Barrie, Ont. supervised consumption site gets Health Canada approval

A naloxone kit is shown in Vancouver, B.C., on Monday November 13, 2017. THE CANADIAN PRESS/Darryl Dyck

The Canadian Mental Health Association Simcoe County Branch is one step closer to opening a safe consumption and treatment site in Barrie, Ont., following approval from the federal government.

On Tuesday, the branch announced that it had received approval from Health Canada for an exemption to allow the use of illegal drugs at the proposed Consumption and Treatment Services site (CTS).

“We are pleased that Health Canada has granted this exemption from the Controlled Drugs and Substances Act to operate a consumption and treatment service site in Barrie,” said Dr. Valerie Grdisa, chief executive officer of the Canadian Mental Health Association, Simcoe County Branch.

“This is a significant milestone in addressing the devastating impacts of the opioid crisis affecting our community.”

Health Officials say the proposed site at 11 Innisfil St., also known as 80 Bradford St., unit 940, will provide those in need with a safe, hygienic location where people can use illicit substances with the supervision of trained staff to reduce the risk of overdoses and infections.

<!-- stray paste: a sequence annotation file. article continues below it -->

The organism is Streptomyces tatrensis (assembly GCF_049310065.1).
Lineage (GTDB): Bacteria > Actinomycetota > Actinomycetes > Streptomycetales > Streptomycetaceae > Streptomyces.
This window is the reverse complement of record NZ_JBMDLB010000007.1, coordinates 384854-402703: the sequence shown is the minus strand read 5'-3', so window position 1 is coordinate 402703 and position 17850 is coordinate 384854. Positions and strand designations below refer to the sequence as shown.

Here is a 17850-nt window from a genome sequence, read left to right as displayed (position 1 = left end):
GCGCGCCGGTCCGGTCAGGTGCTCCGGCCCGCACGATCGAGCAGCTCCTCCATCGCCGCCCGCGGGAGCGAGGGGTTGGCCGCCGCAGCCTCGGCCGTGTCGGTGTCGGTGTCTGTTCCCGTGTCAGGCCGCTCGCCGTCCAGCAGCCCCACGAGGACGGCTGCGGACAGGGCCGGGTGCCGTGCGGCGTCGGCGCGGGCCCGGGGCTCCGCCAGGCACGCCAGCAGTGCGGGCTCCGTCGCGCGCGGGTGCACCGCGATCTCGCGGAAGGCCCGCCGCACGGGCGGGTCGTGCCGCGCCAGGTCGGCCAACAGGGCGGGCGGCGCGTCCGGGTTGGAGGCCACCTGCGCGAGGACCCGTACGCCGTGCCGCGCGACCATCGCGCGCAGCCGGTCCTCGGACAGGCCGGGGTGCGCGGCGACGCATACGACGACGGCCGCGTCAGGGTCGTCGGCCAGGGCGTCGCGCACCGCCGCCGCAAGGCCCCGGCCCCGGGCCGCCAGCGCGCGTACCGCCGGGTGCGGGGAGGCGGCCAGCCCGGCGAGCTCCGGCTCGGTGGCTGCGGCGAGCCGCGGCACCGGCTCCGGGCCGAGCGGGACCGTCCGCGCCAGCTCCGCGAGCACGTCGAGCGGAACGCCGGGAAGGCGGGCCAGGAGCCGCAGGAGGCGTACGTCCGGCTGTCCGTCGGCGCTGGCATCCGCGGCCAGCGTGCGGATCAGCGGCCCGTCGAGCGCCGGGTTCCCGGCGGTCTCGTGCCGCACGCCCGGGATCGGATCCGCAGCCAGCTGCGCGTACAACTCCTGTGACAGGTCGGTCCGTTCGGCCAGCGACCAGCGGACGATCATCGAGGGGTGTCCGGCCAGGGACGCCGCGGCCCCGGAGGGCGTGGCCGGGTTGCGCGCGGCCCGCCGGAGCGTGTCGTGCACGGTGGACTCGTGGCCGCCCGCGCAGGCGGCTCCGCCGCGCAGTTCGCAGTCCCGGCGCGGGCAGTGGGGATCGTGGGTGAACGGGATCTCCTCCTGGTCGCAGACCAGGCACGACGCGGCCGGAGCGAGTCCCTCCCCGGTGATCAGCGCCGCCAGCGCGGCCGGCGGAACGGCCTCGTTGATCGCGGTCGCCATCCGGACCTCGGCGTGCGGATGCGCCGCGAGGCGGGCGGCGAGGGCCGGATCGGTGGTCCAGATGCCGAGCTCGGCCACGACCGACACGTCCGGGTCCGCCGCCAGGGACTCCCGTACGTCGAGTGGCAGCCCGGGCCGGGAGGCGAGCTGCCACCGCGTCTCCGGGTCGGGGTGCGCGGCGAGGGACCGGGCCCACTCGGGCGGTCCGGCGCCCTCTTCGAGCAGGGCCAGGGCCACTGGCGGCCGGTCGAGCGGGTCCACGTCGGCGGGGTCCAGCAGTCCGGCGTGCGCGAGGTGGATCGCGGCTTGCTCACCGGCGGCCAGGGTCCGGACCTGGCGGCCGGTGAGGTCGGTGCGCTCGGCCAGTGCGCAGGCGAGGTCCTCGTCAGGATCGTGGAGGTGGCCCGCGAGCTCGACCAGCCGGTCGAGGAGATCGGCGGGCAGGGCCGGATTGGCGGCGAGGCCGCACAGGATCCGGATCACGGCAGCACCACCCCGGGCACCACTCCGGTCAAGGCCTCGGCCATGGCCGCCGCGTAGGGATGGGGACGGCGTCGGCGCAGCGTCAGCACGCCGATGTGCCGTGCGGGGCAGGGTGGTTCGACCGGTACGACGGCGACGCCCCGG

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The site also offers people using drugs access to other health and social services like mental health support, addiction treatment, primary care, and housing.

Barrie City Council members endorsed the use of the site at 80 Bradford St. in June of last year.

Before it can move forward, health officials are still waiting to hear from the Ministry of Health regarding the provincial application submitted in October 2021.

Between the start of the pandemic in March 2020 and March 2022, Canadian Mental Health Association, Simcoe County Branch reported 323 opioid-related deaths in the Simcoe Muskoka region.

More so, the data shows a 75 per cent increase or more than 182 opioid-related deaths compared with the 25 months before the pandemic.

“These statistics reflect the loss of valued community members who may have benefited from the compassionate, evidence-based health and social support of a CTS in their community,” the CMHA SCB said in a statement.

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